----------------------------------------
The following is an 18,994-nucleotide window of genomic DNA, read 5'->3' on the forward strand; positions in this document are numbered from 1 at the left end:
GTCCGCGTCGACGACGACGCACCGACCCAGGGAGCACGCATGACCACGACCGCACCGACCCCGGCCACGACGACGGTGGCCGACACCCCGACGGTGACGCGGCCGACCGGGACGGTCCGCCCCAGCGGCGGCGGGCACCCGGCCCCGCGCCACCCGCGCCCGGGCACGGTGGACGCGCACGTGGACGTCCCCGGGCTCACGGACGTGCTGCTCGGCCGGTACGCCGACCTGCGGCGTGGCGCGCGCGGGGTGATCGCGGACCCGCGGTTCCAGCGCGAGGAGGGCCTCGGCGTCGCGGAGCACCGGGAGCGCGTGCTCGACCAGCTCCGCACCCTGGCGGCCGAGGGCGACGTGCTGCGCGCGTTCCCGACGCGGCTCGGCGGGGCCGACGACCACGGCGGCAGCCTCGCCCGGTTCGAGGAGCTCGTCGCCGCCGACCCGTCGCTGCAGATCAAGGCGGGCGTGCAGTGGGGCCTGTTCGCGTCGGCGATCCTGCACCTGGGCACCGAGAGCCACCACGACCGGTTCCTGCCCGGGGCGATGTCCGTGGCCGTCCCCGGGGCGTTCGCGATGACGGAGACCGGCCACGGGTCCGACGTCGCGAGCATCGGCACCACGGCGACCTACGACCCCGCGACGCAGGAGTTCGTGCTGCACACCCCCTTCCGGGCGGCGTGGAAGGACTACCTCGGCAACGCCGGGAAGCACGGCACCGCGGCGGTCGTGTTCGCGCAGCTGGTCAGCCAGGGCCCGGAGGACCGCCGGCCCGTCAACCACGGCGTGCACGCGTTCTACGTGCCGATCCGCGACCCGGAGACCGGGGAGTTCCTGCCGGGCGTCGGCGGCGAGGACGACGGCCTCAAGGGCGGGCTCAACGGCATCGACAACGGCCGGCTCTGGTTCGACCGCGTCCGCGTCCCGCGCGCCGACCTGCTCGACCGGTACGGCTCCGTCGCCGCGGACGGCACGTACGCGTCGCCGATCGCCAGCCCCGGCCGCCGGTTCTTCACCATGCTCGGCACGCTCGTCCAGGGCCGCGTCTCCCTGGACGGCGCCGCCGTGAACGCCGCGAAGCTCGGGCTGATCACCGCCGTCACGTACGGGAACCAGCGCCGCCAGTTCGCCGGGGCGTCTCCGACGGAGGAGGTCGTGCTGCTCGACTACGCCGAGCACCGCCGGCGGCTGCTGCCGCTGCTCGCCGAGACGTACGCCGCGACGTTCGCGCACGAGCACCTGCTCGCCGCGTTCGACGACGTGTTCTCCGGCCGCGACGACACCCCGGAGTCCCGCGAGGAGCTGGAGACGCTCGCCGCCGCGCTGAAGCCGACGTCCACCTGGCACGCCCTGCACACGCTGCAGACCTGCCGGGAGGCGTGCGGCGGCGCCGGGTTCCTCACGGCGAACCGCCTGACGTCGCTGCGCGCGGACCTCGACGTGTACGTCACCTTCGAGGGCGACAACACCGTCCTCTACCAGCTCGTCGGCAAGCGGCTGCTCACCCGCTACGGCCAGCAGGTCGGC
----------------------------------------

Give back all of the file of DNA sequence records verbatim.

The following is an 18,994-nucleotide window of genomic DNA, read 5'->3' on the forward strand; positions in this document are numbered from 1 at the left end:
GTCCGCGTCGACGACGACGCACCGACCCAGGGAGCACGCATGACCACGACCGCACCGACCCCGGCCACGACGACGGTGGCCGACACCCCGACGGTGACGCGGCCGACCGGGACGGTCCGCCCCAGCGGCGGCGGGCACCCGGCCCCGCGCCACCCGCGCCCGGGCACGGTGGACGCGCACGTGGACGTCCCCGGGCTCACGGACGTGCTGCTCGGCCGGTACGCCGACCTGCGGCGTGGCGCGCGCGGGGTGATCGCGGACCCGCGGTTCCAGCGCGAGGAGGGCCTCGGCGTCGCGGAGCACCGGGAGCGCGTGCTCGACCAGCTCCGCACCCTGGCGGCCGAGGGCGACGTGCTGCGCGCGTTCCCGACGCGGCTCGGCGGGGCCGACGACCACGGCGGCAGCCTCGCCCGGTTCGAGGAGCTCGTCGCCGCCGACCCGTCGCTGCAGATCAAGGCGGGCGTGCAGTGGGGCCTGTTCGCGTCGGCGATCCTGCACCTGGGCACCGAGAGCCACCACGACCGGTTCCTGCCCGGGGCGATGTCCGTGGCCGTCCCCGGGGCGTTCGCGATGACGGAGACCGGCCACGGGTCCGACGTCGCGAGCATCGGCACCACGGCGACCTACGACCCCGCGACGCAGGAGTTCGTGCTGCACACCCCCTTCCGGGCGGCGTGGAAGGACTACCTCGGCAACGCCGGGAAGCACGGCACCGCGGCGGTCGTGTTCGCGCAGCTGGTCAGCCAGGGCCCGGAGGACCGCCGGCCCGTCAACCACGGCGTGCACGCGTTCTACGTGCCGATCCGCGACCCGGAGACCGGGGAGTTCCTGCCGGGCGTCGGCGGCGAGGACGACGGCCTCAAGGGCGGGCTCAACGGCATCGACAACGGCCGGCTCTGGTTCGACCGCGTCCGCGTCCCGCGCGCCGACCTGCTCGACCGGTACGGCTCCGTCGCCGCGGACGGCACGTACGCGTCGCCGATCGCCAGCCCCGGCCGCCGGTTCTTCACCATGCTCGGCACGCTCGTCCAGGGCCGCGTCTCCCTGGACGGCGCCGCCGTGAACGCCGCGAAGCTCGGGCTGATCACCGCCGTCACGTACGGGAACCAGCGCCGCCAGTTCGCCGGGGCGTCTCCGACGGAGGAGGTCGTGCTGCTCGACTACGCCGAGCACCGCCGGCGGCTGCTGCCGCTGCTCGCCGAGACGTACGCCGCGACGTTCGCGCACGAGCACCTGCTCGCCGCGTTCGACGACGTGTTCTCCGGCCGCGACGACACCCCGGAGTCCCGCGAGGAGCTGGAGACGCTCGCCGCCGCGCTGAAGCCGACGTCCACCTGGCACGCCCTGCACACGCTGCAGACCTGCCGGGAGGCGTGCGGCGGCGCCGGGTTCCTCACGGCGAACCGCCTGACGTCGCTGCGCGCGGACCTCGACGTGTACGTCACCTTCGAGGGCGACAACACCGTCCTCTACCAGCTCGTCGGCAAGCGGCTGCTCACCCGCTACGGCCAGCAGGTCGGC